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(en) US, Minneapolis, Daybreak* #5 - Anarchist challenge intellectuals to water balloon fight! (another daybreak editorial rant)

From daybreak@tao.ca
Date Sun, 31 Oct 2004 11:03:17 +0100 (CET)

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During a recent bake sale (a typical way for us to raise money) a man
approached wanting to argue about why we included a piece in the last
issue about Minnesotans losing access to health care and methods poor
people can use to cheat the system when they’re desperate. The way
he saw it, an anarchist shouldn’t worry about publicly provided health
care (not that he was anything more than a leftist academic but of course
he saw it as his responsibility to point out our ‘internal
contradictions’). His argument was that since anarchists don’t
like government, capitalism, and authority, we should live our lives like
these things don’t exist.

This guy had two major misconceptions about anarchists. The first was
thinking that ideological purity is our priority. Purity of ideas is a concept
made up by intellectuals and authoritarians who want to see the world in
straight clean lines it’s never had. The fact is that none of us are pure.
We’ve never pretended that an anarchist society would be perfect.
What it is, is a process toward our values. This means both that we have
an ideal that we work towards and that we apply it as best we can to the
actual world around us. It would be ridiculous to wait to act until all
conditions are aligned for a perfect revolutionary anarchist action on
health care. That is the type of thinking that paralyzes revolutionaries. We
are not politicians toeing a party line and we are not horrified that people
are suffering from a lack of medical care because we are anarchists. Poor
people are being treated like they are expendable and we are horrified as
fellow human beings. We are horrified because these ‘poor
people’ are ourselves, they are our friends, they are our lovers.

The second misconception is that anarchists think a revolution will come
along and fix everything. This whole idea of waiting until the revolution is
yet another leftist relic. Anarchist ideas can’t be minimized by saying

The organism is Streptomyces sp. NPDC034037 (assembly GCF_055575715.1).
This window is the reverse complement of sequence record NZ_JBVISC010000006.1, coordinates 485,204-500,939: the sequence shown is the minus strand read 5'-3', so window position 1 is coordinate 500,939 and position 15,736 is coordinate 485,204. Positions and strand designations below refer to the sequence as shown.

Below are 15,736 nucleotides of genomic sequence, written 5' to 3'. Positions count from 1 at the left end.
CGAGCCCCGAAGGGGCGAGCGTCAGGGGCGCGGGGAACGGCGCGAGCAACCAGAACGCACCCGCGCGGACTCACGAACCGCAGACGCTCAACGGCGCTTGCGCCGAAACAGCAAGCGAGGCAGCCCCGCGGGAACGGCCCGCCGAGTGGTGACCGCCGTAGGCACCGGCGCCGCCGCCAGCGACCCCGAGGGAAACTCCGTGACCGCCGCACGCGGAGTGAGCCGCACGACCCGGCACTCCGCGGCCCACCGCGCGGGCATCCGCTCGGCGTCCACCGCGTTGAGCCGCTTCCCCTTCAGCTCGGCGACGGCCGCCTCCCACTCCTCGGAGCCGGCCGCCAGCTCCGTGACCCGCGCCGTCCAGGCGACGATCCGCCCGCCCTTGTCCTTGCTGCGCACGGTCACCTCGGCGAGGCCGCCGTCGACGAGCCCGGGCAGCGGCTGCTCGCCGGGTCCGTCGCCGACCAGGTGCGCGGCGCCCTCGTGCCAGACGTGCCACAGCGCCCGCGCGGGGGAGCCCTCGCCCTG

they’re merely a vision of possible future. In the last few years,
anarchists have gotten tired of waiting for this great future to arise.
We’ve been applying our values to our lives and creating a ton of
awesome projects that really do work. We’re learning to live more
independently and democratically, to question and confront the fucked up
values we were raised with, and for the first time in a long time we’re
looking at authoritarian society as something complex that can’t just
be imagined away or blown up, but something that we must also replace
in our heads and lives with an alternative. And instead of working out this
replacement on paper (like some academics would love us to do)
we’re creating our values and how we interact through experience
and exploration. In the process, we’ve started to question all types of
leftist orthodoxies, like for instance, revolution and ideological purity. So
now instead of being far leftists hoping for a mythical transformation,
we’ve become something unique and dangerous; our gardens, our
media projects, and even our lifestyles are beginning to reflect progress
towards that most utopian of paradises, a plausible anarchy.

But we don’t deny that what we can do right now is limited by the
conditions we are now forced to live under. While we may prefer DIY
medicine, our community rarely has the resources or experience to treat
serious medical problems. Does that mean we should be good sports and
watch people suffer or die (by the dictate of capitalism) until doctors and
nurses become more aligned with our ideals and decide to collectively
offer free treatment to anyone who needs it? We are revolutionaries and
we refuse to sacrifice people’s lives to the logic that they must wait
until this or that system is replaced. If poor people are refused health care
by this system that sees them as expendable, then it’s our opinion
that they should get treatment in any way they can, legal or illegal, and
that they shouldn’t have to wait.

It’s clear that the stereotypical revolution won’t come tomorrow
and that, in any case, people can’t afford to wait. In Minnesota
authorities have made the decision that they can afford to let poor people
die from a lack of access to medical care. As anarchists we can’t just
sit back and watch them die hoping that someone in authority takes pity
or that the revolution suddenly shows up (way too late). We will cheat this
system in order to survive if we have to. We will do all that we can to
undermine it and bring about a better world. Until then, we will do that
which most irritates liberals and conservatives alike, survive like an
* Daybreak is an anarchist collective in the Twin Cities.
Basic outreach: a webpage, a distro, and a newspaper, as
well as activism.

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